Presbyopia, Bifocals, Trifocals, & Progressive Lenses
At some point in life, almost everyone develops an eye condition called presbyopia. As we age, the likelihood that we will develop this condition increases, virtually reaching 100% by the time we turn 65. Also known as age-related farsightedness, this condition affects the eyes’ ability to focus, and it cannot be treated with standard glasses or contacts. Like graying hair or wrinkles, presbyopia is simply an unfortunate natural side effect of aging. While this condition can’t be totally prevented or cured, we can effectively address it with specialized corrective lenses that help bring things of different distances into focus.
Our eyes have evolved the capacity to focus on objects at varying distances. They do this by bending and flexing the eyes’ lenses using tiny muscles. As we get older, those muscles weaken, our lenses lose flexibility, and we can’t bend our lenses as far as we once could. Because the lenses must bend further to focus on nearby objects than distant ones, these processes make it difficult to read and discern close objects. Most people begin to experience this difficulty seeing nearby objects around age 40, and as the eye muscles weaken further, presbyopia usually becomes more and more severe.
Bifocals have two different corrective areas on each lens: a top half that compensates for nearsightedness, and a bottom half that compensates for farsightedness. With these types of glasses, you can simply look downward to bring close-up objects into focus. In more severe cases of presbyopia, the eye muscles may weaken so much that they can’t focus on objects at middle distances like televisions and computer screens. Trifocals, which have a third lens strip between the two corrective areas, can treat this issue.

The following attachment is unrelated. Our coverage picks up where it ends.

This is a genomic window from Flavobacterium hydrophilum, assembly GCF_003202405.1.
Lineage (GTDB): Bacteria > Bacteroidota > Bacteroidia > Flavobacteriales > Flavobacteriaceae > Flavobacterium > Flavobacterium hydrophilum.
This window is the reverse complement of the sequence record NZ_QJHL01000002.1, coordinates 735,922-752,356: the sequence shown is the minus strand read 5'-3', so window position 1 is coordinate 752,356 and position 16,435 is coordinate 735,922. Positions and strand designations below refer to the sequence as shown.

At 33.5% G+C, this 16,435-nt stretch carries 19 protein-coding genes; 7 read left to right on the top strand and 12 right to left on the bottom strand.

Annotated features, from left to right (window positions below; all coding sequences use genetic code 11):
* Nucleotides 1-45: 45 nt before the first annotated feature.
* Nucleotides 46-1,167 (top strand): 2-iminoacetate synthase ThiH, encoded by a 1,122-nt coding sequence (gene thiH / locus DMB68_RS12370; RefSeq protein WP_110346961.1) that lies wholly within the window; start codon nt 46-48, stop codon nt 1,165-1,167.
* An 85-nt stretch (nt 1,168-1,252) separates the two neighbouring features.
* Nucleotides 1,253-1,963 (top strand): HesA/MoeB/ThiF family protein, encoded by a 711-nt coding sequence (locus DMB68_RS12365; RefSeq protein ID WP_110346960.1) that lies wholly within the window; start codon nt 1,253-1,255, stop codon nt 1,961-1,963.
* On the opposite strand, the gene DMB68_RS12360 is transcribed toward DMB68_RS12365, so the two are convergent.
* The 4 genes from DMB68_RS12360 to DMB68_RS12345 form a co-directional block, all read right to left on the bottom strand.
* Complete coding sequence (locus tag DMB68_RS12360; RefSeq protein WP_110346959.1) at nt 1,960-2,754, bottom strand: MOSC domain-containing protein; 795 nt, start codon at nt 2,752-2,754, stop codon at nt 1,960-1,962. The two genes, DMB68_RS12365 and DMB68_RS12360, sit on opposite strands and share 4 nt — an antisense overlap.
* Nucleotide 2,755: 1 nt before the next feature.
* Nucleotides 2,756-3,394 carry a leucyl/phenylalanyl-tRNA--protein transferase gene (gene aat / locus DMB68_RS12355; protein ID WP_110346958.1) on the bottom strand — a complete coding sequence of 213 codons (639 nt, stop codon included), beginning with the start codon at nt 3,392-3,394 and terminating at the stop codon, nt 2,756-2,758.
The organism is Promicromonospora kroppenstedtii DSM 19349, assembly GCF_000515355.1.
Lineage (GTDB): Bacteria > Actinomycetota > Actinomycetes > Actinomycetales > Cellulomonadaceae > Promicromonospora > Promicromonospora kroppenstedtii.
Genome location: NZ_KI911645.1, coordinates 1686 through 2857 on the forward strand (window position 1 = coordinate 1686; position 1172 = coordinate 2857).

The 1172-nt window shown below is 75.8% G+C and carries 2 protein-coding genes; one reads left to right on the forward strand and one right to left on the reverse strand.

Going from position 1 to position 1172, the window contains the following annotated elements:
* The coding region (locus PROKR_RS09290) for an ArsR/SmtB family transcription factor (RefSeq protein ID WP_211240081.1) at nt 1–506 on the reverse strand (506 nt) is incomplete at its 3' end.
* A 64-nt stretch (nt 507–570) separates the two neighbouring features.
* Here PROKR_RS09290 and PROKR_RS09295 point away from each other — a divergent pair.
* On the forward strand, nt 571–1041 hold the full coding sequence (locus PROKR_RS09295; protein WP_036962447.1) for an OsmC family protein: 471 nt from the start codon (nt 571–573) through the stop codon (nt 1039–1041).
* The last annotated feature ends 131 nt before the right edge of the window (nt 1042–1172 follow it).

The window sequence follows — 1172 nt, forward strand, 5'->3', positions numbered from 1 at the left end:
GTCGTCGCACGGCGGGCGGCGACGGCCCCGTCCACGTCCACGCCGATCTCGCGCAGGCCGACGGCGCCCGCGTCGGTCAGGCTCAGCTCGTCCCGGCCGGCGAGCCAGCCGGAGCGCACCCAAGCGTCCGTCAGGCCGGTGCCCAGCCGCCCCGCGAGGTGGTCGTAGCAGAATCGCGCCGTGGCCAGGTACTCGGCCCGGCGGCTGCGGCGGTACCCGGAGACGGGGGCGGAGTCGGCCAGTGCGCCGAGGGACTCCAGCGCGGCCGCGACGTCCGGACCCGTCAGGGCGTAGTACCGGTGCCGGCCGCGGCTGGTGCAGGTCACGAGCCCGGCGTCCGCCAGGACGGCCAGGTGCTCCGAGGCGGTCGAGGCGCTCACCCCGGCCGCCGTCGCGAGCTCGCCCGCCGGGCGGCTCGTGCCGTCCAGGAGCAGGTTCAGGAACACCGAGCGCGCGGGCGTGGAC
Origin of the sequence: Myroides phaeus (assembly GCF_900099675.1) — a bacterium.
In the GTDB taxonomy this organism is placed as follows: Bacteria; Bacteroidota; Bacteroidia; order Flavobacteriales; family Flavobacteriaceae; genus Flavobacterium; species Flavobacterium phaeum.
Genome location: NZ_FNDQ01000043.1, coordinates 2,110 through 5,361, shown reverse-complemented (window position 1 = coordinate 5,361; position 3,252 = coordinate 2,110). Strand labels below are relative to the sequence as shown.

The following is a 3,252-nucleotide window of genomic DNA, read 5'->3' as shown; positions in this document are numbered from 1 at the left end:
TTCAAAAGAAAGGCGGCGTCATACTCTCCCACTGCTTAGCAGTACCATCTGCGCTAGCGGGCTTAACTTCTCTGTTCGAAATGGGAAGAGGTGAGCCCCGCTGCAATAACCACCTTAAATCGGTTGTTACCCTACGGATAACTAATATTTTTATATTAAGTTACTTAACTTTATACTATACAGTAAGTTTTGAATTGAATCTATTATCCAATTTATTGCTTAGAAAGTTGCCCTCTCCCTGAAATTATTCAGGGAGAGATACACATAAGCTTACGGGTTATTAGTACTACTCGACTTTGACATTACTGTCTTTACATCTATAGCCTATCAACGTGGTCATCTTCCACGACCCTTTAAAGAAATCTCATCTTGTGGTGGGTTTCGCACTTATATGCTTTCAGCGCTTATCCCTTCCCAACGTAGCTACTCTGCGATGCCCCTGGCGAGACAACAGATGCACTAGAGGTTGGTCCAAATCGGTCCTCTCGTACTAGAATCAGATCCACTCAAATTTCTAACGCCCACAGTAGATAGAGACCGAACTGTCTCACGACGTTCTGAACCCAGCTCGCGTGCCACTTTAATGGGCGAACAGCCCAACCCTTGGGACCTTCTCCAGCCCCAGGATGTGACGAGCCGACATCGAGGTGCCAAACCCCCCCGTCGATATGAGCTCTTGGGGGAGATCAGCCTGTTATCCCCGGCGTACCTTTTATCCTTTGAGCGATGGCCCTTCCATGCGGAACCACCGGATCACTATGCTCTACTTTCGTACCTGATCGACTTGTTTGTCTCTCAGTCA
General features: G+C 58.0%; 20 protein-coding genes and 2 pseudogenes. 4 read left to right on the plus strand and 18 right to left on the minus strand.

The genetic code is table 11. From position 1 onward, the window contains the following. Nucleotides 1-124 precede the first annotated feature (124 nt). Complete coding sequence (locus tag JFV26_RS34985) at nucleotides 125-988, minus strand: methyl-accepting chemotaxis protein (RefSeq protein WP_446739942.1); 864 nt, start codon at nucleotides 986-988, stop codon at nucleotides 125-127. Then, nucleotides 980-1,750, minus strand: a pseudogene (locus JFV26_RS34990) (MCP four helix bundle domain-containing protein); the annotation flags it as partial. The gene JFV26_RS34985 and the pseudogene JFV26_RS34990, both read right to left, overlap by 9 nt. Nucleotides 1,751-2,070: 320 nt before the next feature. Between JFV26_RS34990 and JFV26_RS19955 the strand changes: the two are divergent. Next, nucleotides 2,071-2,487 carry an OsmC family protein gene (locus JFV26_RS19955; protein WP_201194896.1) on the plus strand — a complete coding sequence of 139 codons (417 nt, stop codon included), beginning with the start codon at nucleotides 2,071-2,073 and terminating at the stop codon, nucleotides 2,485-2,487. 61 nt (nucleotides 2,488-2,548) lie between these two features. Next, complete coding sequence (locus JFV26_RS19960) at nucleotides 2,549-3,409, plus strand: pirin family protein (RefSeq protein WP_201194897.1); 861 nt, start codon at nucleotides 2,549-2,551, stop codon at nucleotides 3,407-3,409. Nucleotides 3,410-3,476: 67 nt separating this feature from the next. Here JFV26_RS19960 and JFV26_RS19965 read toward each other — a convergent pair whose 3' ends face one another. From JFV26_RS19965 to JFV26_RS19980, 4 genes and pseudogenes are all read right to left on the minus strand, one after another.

Not everyone is a fan of bifocals and trifocals. For some people, the immediate transition between eye prescriptions is too abrupt and/or distracting. Progressive lenses work in essentially the same way as traditional bifocals and trifocals, but the power level of the vision correction changes gradually along a gradient. This makes it so that wearers can focus at any distance by tilting their heads, all without the jarring jump of more traditional lenses that treat presbyopia. The main drawback of progressive lenses is that the bottom corners of the wearer’s field of vision are blurred. However, with developments in lens technology and design, this issue has improved in recent years.
Bifocals, trifocals, and progressive lenses usually take some time to get used to, but they’re extremely effective. If you’ve noticed that you’re having a harder time focusing on nearby objects or text, it’s likely that one of these solutions can help. If you’re interested in these or any of the many services we offer, contact Georgia Eye Physicians & Surgeons to schedule an appointment today. Be sure to follow Dr. William Segal and Dr. Marc Lay on Facebook and Twitter for more eyecare information, fun facts, and the latest news and updates about eye health.